Produced by Krauss-Maffei Wegmann (KMW), of Munchen, Germany the Leopard 2 is probably the best tank on the battlefield today. With operators like Germany, Austria, Chile, Canada, Spain, Netherlands, Sweden, Denmark, Finland, Greece, Norway, Poland, Portugal, Singapore, Switzerland and Turkey the Leopard 2 is one of the best selling tanks in the world.
The Leopard 2 is a further development of the highly successful Leopard 1 tank of which 6,000 were produced. Developed in the early 1970’s, the Leopard 2 entered service in 1979 with the Bundeswehr, the German Army. Today the Leopard 2 has become successful enough in Europe that the manufacturer has started calling it the Euro Leopard. However, France, Britain, and Italy all have their own MBTs currently (Leclerc, Challenger 2 and Ariete respectively).
The Leopard 2 project was initiated by Krauss-Maffei after Germany withdrew from the joint MBT-70 “super-tank” project with the United States. In 1970 work began on a new main battle tank. The name of the design was determined in 1971 as “Leopard 2” with the original Leopard retroactively becoming the Leopard 1. Seventeen prototypes were ordered that year (only sixteen hulls were built). They had to have a maximum weight of fifty metric tons. On 11 December 1974 a Memorandum of Understanding was signed with the USA for the possible joint production of a new MBT, after the Americans had bought and investigated prototype hull number seven in 1973.
In the summer of 1976 prototype 19 was assembled and shipped to the USA, together with hull number 20 and a special target vehicle to test the armor. The prototype was called Leopard 2AV (Austere Version) because it had a simplified fire control system. It arrived in the US by the end of August 1976, and comparative tests between the Leopard 2 and the XM1 (the prototype name for the M1 Abrams) prototypes were held from 1 September at Aberdeen Proving Ground, lasting until December 1976. The US Army reported that the Leopard 2 and the XM1 were comparable in firepower and mobility, but the XM1 was superior in armor protection. Today we know this was true as regards a hit by a hollow charge; but against kinetic energy attack the Leopard 2 was almost twice as well protected as the original M1 (650 mm to 350 mm). Its more traditional multi-fuel diesel engine was also more reliable, and provided similar performance with less fuel consumption, although it did produce more noise but less heat.In tests until March 1977 it was found that the Rheinmetall 120 mm smooth bore gun was far superior to the 105 mm M7 mounted on the Abrams, which was confirmed by subsequent NATO tank gunnery contests. In fact the later versions of the Abrams, the M1 and M2 use the Rheinmetall 120 mm gun.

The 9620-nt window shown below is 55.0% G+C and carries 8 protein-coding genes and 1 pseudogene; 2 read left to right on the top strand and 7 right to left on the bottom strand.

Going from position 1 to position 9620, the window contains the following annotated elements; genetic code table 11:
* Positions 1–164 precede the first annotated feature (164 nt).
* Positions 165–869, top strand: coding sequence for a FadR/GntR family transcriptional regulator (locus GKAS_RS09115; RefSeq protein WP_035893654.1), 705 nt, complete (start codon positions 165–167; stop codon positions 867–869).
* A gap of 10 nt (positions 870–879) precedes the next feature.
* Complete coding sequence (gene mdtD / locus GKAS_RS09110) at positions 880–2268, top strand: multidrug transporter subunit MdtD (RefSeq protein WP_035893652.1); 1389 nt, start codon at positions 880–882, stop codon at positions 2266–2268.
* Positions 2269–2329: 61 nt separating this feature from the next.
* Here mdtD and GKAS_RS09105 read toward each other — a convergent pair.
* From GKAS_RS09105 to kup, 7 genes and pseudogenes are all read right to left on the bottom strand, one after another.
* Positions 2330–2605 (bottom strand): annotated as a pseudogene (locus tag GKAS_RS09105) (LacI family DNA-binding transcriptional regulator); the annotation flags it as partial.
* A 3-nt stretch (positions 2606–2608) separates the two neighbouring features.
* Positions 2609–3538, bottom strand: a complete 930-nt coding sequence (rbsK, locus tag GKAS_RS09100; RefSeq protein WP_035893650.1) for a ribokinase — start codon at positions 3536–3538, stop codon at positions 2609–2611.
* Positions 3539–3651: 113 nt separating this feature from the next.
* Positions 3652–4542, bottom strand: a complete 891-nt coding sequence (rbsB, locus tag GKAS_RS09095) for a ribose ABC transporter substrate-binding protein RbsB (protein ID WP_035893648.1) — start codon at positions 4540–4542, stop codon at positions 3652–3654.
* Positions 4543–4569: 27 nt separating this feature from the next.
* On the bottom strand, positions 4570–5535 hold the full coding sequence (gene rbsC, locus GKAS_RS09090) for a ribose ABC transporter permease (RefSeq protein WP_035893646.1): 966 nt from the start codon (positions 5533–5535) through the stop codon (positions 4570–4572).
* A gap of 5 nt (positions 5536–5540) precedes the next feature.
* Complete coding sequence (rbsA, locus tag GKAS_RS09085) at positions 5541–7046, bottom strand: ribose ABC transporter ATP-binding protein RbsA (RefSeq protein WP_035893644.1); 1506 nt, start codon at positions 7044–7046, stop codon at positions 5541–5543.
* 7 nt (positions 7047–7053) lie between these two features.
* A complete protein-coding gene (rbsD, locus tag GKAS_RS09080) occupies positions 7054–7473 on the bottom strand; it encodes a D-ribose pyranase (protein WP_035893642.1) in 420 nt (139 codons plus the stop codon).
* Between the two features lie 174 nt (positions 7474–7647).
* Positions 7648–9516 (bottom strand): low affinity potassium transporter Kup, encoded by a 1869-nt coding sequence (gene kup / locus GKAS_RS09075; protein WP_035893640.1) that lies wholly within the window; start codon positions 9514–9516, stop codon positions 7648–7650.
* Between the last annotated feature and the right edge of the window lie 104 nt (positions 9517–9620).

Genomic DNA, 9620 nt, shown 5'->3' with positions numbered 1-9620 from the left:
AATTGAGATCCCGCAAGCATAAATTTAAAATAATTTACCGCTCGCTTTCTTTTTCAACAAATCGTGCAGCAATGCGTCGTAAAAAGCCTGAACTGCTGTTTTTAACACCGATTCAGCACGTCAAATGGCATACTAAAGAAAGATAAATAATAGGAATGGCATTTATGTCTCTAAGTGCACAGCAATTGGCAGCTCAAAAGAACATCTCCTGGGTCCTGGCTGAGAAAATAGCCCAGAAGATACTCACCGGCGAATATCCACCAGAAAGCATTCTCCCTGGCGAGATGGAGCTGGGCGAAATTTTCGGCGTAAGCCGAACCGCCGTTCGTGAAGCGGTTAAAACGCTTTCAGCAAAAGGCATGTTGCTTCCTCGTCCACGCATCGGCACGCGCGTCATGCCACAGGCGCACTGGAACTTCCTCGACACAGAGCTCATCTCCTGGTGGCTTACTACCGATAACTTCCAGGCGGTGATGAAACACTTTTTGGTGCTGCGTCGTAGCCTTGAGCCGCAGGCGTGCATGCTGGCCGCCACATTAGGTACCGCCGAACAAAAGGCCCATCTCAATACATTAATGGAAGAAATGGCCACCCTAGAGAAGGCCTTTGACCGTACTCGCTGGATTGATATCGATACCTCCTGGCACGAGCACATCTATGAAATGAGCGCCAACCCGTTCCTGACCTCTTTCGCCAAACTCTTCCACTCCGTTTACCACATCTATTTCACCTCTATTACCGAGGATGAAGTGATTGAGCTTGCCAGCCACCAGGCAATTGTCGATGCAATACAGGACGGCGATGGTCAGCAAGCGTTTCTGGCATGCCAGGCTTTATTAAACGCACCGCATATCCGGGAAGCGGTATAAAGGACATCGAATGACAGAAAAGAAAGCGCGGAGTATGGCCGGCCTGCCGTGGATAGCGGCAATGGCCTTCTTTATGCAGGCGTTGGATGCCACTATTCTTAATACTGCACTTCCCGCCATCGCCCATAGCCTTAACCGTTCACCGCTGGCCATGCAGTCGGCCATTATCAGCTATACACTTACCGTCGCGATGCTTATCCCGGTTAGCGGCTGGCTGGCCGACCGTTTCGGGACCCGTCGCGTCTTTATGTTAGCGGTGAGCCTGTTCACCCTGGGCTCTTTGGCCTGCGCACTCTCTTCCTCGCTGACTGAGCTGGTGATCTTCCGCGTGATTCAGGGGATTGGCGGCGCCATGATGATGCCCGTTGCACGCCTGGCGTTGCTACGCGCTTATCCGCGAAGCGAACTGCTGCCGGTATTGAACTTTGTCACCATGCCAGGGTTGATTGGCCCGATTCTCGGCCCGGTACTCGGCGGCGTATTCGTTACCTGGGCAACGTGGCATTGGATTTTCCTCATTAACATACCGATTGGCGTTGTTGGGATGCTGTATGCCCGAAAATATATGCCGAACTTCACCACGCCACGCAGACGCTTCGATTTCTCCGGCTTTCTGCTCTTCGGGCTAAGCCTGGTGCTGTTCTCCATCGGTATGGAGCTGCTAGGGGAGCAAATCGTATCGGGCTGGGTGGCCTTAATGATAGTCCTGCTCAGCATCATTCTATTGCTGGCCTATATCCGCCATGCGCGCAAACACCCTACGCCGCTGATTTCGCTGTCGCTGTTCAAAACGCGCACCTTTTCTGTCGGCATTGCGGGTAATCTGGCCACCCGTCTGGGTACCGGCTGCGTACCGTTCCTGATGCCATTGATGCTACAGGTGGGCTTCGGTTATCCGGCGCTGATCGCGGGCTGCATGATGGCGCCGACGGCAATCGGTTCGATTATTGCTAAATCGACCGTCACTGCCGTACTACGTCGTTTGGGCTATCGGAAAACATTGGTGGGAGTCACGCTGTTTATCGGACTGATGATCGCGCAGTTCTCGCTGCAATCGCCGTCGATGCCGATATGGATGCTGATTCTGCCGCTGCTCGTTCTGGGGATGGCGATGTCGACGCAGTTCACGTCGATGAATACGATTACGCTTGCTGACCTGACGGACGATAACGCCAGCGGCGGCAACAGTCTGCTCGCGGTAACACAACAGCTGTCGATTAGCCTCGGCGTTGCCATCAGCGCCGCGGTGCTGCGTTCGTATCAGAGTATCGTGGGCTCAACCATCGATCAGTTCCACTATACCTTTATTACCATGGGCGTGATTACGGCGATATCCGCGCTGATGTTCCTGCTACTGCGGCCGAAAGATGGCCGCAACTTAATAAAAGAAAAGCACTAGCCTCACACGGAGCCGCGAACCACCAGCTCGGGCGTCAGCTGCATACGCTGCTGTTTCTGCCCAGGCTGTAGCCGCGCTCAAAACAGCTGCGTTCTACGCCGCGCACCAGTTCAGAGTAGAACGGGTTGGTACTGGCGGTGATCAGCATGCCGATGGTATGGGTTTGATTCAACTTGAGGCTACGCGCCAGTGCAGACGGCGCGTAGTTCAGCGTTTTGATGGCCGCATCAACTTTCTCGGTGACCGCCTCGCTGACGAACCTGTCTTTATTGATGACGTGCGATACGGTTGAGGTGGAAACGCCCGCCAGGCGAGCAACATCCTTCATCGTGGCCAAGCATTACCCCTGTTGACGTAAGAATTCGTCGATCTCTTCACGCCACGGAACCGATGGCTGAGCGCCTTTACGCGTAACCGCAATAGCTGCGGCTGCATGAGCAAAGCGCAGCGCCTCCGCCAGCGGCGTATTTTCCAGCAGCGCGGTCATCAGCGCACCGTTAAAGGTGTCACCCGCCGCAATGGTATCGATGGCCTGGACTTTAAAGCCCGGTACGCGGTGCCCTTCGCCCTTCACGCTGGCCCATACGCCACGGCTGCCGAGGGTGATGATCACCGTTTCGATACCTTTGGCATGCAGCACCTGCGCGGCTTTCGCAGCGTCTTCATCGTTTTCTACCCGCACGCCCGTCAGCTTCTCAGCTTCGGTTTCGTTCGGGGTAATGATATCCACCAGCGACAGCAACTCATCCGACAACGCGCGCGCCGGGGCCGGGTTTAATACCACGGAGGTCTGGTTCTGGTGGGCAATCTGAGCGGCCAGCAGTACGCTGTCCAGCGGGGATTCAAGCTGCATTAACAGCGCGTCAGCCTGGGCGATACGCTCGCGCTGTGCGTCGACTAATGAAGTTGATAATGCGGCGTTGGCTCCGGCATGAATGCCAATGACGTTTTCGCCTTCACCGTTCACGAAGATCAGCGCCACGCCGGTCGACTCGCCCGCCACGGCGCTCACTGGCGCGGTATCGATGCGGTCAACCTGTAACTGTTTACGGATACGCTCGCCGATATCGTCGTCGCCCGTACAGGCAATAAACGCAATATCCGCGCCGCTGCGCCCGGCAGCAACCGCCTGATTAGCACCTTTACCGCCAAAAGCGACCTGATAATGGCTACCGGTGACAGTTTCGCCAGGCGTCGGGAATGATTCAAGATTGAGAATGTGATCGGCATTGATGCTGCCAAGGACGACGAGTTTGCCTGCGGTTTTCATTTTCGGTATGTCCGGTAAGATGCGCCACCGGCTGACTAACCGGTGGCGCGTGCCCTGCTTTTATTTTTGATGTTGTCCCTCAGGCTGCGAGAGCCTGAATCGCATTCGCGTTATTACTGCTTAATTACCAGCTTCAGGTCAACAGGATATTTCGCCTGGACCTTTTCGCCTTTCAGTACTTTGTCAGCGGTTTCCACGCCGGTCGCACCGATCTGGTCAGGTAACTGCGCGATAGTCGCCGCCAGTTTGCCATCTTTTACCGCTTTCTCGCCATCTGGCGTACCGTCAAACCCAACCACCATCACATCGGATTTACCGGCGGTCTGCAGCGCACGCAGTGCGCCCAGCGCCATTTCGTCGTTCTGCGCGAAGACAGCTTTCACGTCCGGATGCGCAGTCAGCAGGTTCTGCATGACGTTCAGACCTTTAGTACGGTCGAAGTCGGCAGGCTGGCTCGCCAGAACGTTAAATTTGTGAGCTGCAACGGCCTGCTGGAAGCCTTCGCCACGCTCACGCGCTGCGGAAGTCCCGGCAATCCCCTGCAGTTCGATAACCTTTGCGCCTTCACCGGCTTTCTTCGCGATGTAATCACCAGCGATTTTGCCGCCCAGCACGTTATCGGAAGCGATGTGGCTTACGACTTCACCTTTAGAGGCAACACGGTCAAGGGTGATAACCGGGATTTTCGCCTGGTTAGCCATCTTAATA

The hull is in three sections: the driving compartment at the front, the fighting section in the center, and the engine at the rear of the vehicle.The driver’s compartment is equipped with three observation periscopes. Space to the left of the driver is provided for ammunition stowage. A camera with a 65° horizontal and vertical field of view positioned at the rear of the vehicle and a television monitor provide a reversing aid for the driver.The turret is located in the centre of the vehicle. There is an improvement program which provides third-generation composite armor including high-hardness steel, tungsten and plastic filler with ceramic component, and the additional reinforcement to the turret frontal and lateral armor with externally mounted add-on armor modules. In the event of weapon penetration through the armor, the spall liner reduces the number of fragments and narrows the fragment cone. The spall liner also provides noise and thermal insulation. The reinforcement provides protection against multiple strike, kinetic energy rounds and shaped charges.
A new smoothbore gun, the 120mm L55 Gun, has been developed by Rheinmetall Waffe Munition GmbH of Ratingen, Germany to replace the shorter 120mm L44 smoothbore tankgun on the Leopard 2. The extension of the barrel length from calibre length 44 to calibre length 55 results in a greater portion of the available energy in the barrel being converted into projectile velocity increasing the range and armor penetration. KMW has developed a mine protection system for the Leopard 2, following a concept definition by an international working group from Germany, Switzerland, Netherlands, Sweden and Norway, under the lead of the German procurement agency BWB. An order placed in September 2003 involves the modification of 15 Leopard 2A6 tanks for the German Army and ten Leopard 2A5 (Strv 122) for Sweden. The first mine-protected tank was delivered in July 2004.
In the summer of 2007 Canada borrowed 20 Leopard 2 tanks to to support the Canadian deployment in Afghanistan with the first tank handed over after upgrading by KMW on August 2, 2007 and arrived in Afghanistan on August 16, being delivered by a NATO AN-124 based in Germany.
Weight 62 metric tonnes
Maximum Speed 72km/hr
Maximum Range 500km
Powerplant MTU MB 873 multi-fuel, 1,500hp
Transmission RENK HSWL 354
Gunner’s Sight Rheinmetall defence electronics EMES 15 with thermal channel and laser rangefinder
Commander’s Sight Rheinmetall defence electronics PERI-R17A2 with thermal channel
Guns 1 x Rheinmetall 120mm L55 smoothbore gun
1 x coaxial 7.62mm machine gun
1 x 7.62mm anti-aircraft machine gun